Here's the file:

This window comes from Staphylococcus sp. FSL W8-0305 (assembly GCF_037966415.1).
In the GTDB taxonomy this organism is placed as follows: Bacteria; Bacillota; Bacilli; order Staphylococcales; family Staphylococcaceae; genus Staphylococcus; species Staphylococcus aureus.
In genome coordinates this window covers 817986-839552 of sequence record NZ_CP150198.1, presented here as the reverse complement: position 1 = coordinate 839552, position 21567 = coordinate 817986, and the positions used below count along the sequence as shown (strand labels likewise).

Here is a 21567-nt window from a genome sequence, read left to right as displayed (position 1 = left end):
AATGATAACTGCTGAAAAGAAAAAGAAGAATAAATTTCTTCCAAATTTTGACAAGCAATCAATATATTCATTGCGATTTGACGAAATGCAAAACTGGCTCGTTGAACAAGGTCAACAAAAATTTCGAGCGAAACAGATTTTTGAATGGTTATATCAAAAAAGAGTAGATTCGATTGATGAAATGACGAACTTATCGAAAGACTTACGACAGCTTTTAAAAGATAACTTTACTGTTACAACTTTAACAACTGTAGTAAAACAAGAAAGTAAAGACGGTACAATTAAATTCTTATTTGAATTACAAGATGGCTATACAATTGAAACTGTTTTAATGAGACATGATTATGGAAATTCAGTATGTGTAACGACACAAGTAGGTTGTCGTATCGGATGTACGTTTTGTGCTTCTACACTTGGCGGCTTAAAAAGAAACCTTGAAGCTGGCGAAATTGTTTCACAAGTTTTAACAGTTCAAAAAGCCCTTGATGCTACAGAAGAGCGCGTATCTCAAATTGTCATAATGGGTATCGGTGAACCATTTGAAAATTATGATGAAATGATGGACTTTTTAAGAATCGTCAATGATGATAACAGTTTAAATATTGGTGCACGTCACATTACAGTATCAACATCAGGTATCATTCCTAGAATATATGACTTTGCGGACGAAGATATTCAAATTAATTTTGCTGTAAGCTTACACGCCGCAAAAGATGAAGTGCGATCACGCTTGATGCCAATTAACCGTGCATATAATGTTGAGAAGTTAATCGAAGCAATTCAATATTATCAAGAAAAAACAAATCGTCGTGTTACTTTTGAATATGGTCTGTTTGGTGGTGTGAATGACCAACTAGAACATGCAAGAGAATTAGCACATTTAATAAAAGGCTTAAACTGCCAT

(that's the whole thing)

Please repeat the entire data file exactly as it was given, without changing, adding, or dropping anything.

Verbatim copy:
This window comes from Staphylococcus sp. FSL W8-0305 (assembly GCF_037966415.1).
In the GTDB taxonomy this organism is placed as follows: Bacteria; Bacillota; Bacilli; order Staphylococcales; family Staphylococcaceae; genus Staphylococcus; species Staphylococcus aureus.
In genome coordinates this window covers 817986-839552 of sequence record NZ_CP150198.1, presented here as the reverse complement: position 1 = coordinate 839552, position 21567 = coordinate 817986, and the positions used below count along the sequence as shown (strand labels likewise).

Here is a 21567-nt window from a genome sequence, read left to right as displayed (position 1 = left end):
AATGATAACTGCTGAAAAGAAAAAGAAGAATAAATTTCTTCCAAATTTTGACAAGCAATCAATATATTCATTGCGATTTGACGAAATGCAAAACTGGCTCGTTGAACAAGGTCAACAAAAATTTCGAGCGAAACAGATTTTTGAATGGTTATATCAAAAAAGAGTAGATTCGATTGATGAAATGACGAACTTATCGAAAGACTTACGACAGCTTTTAAAAGATAACTTTACTGTTACAACTTTAACAACTGTAGTAAAACAAGAAAGTAAAGACGGTACAATTAAATTCTTATTTGAATTACAAGATGGCTATACAATTGAAACTGTTTTAATGAGACATGATTATGGAAATTCAGTATGTGTAACGACACAAGTAGGTTGTCGTATCGGATGTACGTTTTGTGCTTCTACACTTGGCGGCTTAAAAAGAAACCTTGAAGCTGGCGAAATTGTTTCACAAGTTTTAACAGTTCAAAAAGCCCTTGATGCTACAGAAGAGCGCGTATCTCAAATTGTCATAATGGGTATCGGTGAACCATTTGAAAATTATGATGAAATGATGGACTTTTTAAGAATCGTCAATGATGATAACAGTTTAAATATTGGTGCACGTCACATTACAGTATCAACATCAGGTATCATTCCTAGAATATATGACTTTGCGGACGAAGATATTCAAATTAATTTTGCTGTAAGCTTACACGCCGCAAAAGATGAAGTGCGATCACGCTTGATGCCAATTAACCGTGCATATAATGTTGAGAAGTTAATCGAAGCAATTCAATATTATCAAGAAAAAACAAATCGTCGTGTTACTTTTGAATATGGTCTGTTTGGTGGTGTGAATGACCAACTAGAACATGCAAGAGAATTAGCACATTTAATAAAAGGCTTAAACTGCCAT